First, trailing 7-3 midway through the first quarter, linebacker Jamari Lattimore blocked an Adam Podlesh punt that the Packers recovered at the Chicago 32. On the very next play, Starks sprinted through a gigantic hole for a 32-yard touchdown and a 10-7 lead.
Then, after Lacy broke free for a 56-yard run and followed it with a 1-yard touchdown to tie the game at 17-17 early in the third quarter, McCarthy brazenly called for an onside kick and Lattimore was there to recover it. After what should have been an interception turned into a 17-yard gain when Wallace’s pass sailed through linebacker James Anderson’s hands and into the waiting mitts of wide receiver James Jones, the Packers had first-and-goal at the Chicago 6.
But a 1-yard run by Starks and back-to-back Wallace incompletions forced the Packers to settle for a 23-ayrd Crosby field goal to make it 20-17. The Packers wouldn’t score again.
“Seneca, he needs to perform better and he'll definitely do that with a week of practice,” said McCarthy, whose team plays host to Philadelphia next Sunday at Lambeau Field. “We're on a short week. We're on a six-day week. We’ve got the Eagles coming in: new staff, uncommon opponent.
“We need to do a better job in the passing game. I think it was obvious tonight that third down was something that held us back. I thought we ran the ball well, particularly when they were loading up against the run. Hey, (it’s a) disappointing loss, no doubt. We fully expected to win the game. Had some opportunities, and we have no excuses. We didn’t play well enough; they beat us.”
The final blow came in the fourth quarter, after the Packers punted with 9:48 to play. The Bears took over on their own 11-yard line and proceeded to drain an excruciating 8 minutes 58 seconds off the clock, converting a fourth-and-1 (on a 4-yard Matt Forte run), a third-and-6 (on an 11-yard Brandon Marshall catch) and a third-and-5 (on an 8-yard Forte run). By the time Robbie Gould’s 27-yard field goal sailed through the north uprights, the Packers had 50 seconds and no timeouts left.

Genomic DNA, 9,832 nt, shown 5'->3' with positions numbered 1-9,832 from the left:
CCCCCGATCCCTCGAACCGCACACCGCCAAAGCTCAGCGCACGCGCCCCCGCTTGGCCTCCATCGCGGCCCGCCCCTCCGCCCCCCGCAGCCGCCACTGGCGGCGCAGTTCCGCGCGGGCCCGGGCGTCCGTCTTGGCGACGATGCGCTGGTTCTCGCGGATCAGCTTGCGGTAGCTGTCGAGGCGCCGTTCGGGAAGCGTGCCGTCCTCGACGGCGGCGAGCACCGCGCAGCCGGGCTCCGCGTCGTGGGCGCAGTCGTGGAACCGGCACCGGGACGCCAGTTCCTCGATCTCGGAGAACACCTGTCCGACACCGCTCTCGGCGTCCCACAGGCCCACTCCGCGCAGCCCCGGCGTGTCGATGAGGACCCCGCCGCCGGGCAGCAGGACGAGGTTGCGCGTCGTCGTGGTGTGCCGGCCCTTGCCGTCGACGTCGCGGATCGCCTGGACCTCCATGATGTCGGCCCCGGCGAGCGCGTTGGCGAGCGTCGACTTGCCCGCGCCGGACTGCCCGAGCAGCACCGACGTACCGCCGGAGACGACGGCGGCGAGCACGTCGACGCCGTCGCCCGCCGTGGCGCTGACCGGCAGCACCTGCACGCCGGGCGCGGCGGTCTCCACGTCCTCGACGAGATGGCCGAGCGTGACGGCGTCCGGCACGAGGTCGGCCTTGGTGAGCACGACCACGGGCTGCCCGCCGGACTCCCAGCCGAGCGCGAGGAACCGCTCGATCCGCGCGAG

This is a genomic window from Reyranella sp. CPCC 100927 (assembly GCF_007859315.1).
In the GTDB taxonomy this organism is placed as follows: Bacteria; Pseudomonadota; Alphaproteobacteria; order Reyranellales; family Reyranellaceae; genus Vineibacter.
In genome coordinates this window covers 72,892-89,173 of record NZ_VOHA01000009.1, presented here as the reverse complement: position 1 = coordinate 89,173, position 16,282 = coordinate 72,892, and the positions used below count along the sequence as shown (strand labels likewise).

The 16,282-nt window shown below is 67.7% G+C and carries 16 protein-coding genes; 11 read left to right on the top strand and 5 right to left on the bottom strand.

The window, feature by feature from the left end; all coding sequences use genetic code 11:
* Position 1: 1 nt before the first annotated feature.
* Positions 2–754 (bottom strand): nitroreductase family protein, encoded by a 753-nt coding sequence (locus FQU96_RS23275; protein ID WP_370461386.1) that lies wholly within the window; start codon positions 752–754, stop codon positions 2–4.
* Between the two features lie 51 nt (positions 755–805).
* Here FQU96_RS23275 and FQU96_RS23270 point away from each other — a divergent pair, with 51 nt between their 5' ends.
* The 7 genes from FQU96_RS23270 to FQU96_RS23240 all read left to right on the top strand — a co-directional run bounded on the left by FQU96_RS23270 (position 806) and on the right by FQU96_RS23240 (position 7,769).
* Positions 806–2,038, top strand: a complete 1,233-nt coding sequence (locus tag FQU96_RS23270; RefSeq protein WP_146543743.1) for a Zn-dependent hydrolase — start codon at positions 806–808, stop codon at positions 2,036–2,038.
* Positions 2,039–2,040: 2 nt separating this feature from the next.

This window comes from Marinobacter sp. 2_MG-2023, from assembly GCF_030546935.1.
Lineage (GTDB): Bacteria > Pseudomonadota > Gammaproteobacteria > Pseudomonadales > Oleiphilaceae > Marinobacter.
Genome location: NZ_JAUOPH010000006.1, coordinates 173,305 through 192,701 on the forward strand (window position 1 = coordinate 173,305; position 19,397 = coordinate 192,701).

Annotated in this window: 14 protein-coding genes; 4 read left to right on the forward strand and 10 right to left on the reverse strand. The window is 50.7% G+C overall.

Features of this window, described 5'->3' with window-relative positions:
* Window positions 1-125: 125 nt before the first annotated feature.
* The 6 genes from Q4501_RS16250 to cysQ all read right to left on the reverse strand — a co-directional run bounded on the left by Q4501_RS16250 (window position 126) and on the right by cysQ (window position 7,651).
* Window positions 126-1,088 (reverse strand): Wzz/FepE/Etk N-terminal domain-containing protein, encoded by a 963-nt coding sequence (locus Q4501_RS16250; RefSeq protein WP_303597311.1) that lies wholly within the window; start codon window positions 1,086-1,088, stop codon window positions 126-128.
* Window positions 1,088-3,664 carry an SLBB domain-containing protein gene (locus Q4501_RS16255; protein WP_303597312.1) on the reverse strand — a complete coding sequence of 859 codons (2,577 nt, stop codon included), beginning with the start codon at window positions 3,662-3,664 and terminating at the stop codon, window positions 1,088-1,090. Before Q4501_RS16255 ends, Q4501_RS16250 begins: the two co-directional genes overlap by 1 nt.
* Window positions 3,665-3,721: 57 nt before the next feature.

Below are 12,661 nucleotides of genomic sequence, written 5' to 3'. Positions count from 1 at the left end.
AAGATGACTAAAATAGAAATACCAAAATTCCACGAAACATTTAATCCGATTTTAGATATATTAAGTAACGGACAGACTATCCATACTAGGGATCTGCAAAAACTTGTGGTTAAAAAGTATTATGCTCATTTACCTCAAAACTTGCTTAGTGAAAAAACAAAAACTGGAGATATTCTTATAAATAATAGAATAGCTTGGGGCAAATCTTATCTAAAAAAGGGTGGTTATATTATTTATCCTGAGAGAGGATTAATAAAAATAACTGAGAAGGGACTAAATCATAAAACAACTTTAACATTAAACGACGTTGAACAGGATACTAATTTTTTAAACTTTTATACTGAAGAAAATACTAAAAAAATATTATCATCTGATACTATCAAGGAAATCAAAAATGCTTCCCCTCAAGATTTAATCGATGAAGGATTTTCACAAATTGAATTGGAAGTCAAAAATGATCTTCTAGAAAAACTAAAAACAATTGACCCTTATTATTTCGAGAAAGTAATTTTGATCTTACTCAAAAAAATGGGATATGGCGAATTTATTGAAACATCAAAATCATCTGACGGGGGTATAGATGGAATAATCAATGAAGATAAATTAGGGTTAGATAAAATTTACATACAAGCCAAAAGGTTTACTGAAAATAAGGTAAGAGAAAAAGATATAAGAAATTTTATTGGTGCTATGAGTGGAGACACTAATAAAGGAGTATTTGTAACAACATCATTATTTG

“It’s up to us as a defense to step up. We lost our best man, now (was) a great opportunity for us to shine and come out and show the world what kind of ball we can play, and we didn’t,” veteran defensive tackle Ryan Pickett said. “That’s the bottom line – we didn’t handle business.”
Whether the Packers can handle their business for as long as Rodgers is sidelined – however long that turns out to be – is hard to say. During his first year as the starter, Rodgers suffered a dislocated right (throwing) shoulder at Tampa Bay on Sept. 28, 2008 and played the next week against Atlanta. He never missed a game that season; in fact, the only games he’s missed in his career as the starter are a 2010 game at New England after suffering a concussion the previous week, and the meaningless 2011 regular-season finale against Detroit.
“It’s tough, obviously,” veteran guard Josh Sitton said. “He’s the best player on this football team. He’s probably the best player in the NFL. So it’s tough, no doubt. Like I said, we’ve just got to keep grinding. We’ve been in these positions before, we’ve just got to keep playing, no excuses.”
Listen to Jason Wilde every weekday from 9 a.m. to 10 a.m. on “Green & Gold Today” on 540 ESPN, and follow him on Twitter at twitter.com/jasonjwilde.